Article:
Brands must reject ‘collect it all’ mentality over data
Security services’ approach to personal data is to “collect it all”, according to ongoing revelations from whistleblower Edward Snowden. Brands must resist the temptation to do the same.
The quotation, attributed to an unnamed US security official in an article by the Washington Post, suggests spy agencies’ favoured strategy is to amass the largest possible databases and then go searching for the information they need. There’s a sense that some marketers feel compelled to follow this example, but it’s an unwise route for them to go down.
Anyone who has signed up for an account, requested a quote or paid for goods online will, at some time, have wondered whether the all the information they’re being asked for is necessary for delivering the service they require. And most marketers will probably also admit that sometimes it isn’t.
It might help the business understand its market, demand for its products and the preferences of the specific user – all things that could ultimately, arguably, help customers. But at the point at which the data is collected, its initial purpose is to help the marketer.
Most of the time, consumers seem to accept this, even if they’re often not sure what’s happening to the data – and even if controversies such as those surrounding GCHQ and the NSA, or high-profile data leaks like Sony’s in 2011, demonstrate good reasons for being more cautious. But that’s not to say marketers have carte blanche to collect what they want.
As our Data Strategy article tomorrow will discuss (7 August), brands are in danger of turning customer data into a commoditised marketplace. According to a recent report from loyalty brand Aimia, there are a couple of ways in which this could happen.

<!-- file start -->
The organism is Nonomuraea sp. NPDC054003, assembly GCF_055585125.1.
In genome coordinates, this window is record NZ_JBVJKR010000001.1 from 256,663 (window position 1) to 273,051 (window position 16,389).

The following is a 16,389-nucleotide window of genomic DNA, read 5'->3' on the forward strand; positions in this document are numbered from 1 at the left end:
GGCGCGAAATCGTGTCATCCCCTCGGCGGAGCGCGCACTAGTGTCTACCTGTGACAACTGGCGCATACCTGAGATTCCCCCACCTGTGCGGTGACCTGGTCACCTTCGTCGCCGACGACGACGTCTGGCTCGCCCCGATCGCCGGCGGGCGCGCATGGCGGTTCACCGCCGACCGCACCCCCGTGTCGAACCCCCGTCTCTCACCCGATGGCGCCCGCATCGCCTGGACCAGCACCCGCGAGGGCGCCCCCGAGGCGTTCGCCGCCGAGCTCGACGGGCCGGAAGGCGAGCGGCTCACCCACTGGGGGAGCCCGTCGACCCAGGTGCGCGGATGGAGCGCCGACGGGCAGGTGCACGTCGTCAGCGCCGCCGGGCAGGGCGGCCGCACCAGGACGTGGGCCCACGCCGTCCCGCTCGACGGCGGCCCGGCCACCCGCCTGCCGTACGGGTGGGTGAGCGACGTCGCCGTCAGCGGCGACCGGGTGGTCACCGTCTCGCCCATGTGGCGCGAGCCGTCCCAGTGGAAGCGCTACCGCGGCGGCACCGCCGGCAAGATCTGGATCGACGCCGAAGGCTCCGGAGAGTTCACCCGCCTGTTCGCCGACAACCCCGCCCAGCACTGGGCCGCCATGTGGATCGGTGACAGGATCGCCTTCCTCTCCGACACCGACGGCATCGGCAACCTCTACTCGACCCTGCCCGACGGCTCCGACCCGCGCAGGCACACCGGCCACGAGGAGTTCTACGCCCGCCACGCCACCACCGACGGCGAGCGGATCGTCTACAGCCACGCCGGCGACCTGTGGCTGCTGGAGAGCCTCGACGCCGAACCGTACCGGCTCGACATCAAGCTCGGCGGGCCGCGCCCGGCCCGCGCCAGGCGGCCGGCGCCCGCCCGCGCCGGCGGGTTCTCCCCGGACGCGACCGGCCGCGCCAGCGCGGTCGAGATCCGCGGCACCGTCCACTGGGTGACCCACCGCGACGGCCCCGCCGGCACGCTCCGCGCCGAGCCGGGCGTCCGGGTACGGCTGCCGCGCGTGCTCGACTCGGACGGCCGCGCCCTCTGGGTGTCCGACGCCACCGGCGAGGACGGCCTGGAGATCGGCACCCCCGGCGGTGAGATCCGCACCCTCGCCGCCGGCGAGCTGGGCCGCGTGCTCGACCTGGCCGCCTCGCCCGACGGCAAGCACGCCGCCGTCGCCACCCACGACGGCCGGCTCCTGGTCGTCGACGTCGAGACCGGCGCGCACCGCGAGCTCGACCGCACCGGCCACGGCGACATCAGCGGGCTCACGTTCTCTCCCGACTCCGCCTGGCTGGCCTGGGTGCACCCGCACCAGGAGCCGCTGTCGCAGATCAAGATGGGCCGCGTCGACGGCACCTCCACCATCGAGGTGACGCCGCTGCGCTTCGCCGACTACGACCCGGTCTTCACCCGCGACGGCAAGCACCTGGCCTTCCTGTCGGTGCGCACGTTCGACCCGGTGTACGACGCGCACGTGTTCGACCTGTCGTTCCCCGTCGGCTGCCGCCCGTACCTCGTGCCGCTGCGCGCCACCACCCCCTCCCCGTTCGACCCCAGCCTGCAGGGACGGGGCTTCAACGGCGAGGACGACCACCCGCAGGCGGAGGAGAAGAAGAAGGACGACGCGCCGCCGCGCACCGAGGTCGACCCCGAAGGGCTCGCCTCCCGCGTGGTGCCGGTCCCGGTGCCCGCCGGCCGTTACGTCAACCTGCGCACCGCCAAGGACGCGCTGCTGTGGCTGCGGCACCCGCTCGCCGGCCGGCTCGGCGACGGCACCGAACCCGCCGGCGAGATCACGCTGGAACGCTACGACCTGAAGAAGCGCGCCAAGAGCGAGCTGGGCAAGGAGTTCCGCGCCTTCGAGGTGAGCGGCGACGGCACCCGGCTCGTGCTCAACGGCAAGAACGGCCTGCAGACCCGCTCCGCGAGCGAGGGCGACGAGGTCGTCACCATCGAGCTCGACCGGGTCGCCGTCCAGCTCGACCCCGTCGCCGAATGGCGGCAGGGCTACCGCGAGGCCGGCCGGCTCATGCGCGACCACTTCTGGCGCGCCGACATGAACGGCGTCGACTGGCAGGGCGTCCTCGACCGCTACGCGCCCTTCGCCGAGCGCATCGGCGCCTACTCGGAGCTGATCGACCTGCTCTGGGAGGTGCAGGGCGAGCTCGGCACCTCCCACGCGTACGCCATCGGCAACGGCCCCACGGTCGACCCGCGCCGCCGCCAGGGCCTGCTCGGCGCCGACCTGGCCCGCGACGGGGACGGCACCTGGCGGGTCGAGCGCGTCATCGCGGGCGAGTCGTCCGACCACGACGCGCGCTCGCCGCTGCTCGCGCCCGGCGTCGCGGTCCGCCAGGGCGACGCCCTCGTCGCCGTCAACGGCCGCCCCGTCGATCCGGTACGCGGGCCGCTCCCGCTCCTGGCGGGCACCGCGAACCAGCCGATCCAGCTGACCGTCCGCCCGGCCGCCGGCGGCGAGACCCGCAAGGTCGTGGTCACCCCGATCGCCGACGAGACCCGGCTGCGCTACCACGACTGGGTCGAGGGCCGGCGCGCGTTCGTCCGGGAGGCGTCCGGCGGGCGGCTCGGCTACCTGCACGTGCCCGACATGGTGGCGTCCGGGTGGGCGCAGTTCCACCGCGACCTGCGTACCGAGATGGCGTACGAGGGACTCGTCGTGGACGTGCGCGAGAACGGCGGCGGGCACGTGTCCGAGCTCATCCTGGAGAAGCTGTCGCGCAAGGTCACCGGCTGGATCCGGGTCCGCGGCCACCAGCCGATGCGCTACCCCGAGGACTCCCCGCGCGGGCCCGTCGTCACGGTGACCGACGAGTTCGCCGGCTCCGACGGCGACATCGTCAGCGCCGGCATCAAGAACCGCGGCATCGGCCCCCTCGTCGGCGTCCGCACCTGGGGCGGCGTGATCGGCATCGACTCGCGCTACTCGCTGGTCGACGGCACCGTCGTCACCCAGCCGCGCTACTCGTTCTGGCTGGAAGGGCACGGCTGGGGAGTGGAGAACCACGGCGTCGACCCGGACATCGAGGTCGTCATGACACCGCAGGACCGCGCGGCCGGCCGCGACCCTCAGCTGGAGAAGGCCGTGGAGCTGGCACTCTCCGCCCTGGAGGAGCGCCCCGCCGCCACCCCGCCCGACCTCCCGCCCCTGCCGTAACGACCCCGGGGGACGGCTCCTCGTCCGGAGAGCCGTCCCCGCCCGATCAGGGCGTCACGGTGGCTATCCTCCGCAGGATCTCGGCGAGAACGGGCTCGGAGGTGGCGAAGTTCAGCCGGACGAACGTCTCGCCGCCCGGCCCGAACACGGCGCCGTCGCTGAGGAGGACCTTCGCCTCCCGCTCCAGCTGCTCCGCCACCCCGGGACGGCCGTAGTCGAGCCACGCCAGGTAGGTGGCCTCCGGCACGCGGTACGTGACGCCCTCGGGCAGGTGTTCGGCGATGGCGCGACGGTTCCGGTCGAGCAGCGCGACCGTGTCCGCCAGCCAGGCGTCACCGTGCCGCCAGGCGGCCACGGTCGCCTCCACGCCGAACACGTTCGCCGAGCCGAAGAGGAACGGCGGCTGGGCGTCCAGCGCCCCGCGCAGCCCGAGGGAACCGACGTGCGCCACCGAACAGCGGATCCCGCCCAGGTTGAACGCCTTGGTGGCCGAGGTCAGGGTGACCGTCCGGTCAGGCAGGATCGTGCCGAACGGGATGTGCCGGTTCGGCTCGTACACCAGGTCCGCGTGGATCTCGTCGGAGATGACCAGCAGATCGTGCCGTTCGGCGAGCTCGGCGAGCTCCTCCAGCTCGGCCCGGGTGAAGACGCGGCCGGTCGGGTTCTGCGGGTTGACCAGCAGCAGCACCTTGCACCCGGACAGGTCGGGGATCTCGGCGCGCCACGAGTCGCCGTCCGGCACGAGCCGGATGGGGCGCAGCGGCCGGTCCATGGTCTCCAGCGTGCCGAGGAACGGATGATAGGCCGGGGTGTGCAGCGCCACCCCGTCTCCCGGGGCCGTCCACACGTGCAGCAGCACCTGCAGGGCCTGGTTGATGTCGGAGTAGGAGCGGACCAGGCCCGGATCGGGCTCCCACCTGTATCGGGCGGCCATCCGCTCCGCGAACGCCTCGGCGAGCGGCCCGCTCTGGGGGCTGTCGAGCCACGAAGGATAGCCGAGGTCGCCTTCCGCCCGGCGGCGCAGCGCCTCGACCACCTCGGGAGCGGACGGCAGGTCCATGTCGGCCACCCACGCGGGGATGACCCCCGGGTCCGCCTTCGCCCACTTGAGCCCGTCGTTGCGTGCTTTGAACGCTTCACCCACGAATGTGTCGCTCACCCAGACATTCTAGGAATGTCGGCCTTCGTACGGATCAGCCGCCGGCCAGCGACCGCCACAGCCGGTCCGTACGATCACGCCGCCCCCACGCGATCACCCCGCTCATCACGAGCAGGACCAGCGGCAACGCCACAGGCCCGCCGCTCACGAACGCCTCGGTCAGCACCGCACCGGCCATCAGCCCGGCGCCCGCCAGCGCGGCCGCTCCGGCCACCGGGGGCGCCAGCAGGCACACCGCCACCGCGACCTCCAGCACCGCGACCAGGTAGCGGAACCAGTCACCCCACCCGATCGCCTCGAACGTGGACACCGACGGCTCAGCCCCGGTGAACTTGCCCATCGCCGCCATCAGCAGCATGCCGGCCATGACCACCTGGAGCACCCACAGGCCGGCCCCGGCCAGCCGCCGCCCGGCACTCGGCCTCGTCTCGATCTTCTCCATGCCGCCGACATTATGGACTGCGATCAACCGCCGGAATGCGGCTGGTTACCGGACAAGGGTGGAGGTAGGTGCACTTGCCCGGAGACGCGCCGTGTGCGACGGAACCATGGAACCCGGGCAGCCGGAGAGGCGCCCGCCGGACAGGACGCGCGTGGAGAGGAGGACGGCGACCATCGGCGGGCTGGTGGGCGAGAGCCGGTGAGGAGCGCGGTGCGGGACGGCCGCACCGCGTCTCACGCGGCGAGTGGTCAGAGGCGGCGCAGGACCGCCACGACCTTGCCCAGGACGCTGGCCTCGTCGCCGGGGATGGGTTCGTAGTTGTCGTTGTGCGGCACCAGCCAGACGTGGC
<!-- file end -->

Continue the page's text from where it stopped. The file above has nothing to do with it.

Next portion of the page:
Marketers could end up collecting so much customer data that the ‘targeted’ communications generated as a result actually turn into an overwhelming flood of direct messages to consumers. Alternatively, consumers could wise up to the value of their data and tighten their control over the trading of it, demanding more in return.
A third option – which to my mind most accurately describes the current state of affairs – is that brands attempt to develop more valuable offerings from the data they hold but consumers remain confused, feeling out of control and being prone to opting in and out of data sharing. The ideal fourth scenario, where marketers consistently provide value and relevance so consumers are happy to remain loyal, seems to be fading from view, except in the case of an honourable few brands.
Regaining paradise – or option four – won’t just be down to brands showing restraint in the volumes of data-driven marketing they produce, it will also depend on consumers appreciating added-value service above unsustainable discount offers. But marketers must make the first move, and that means they must dare to be different.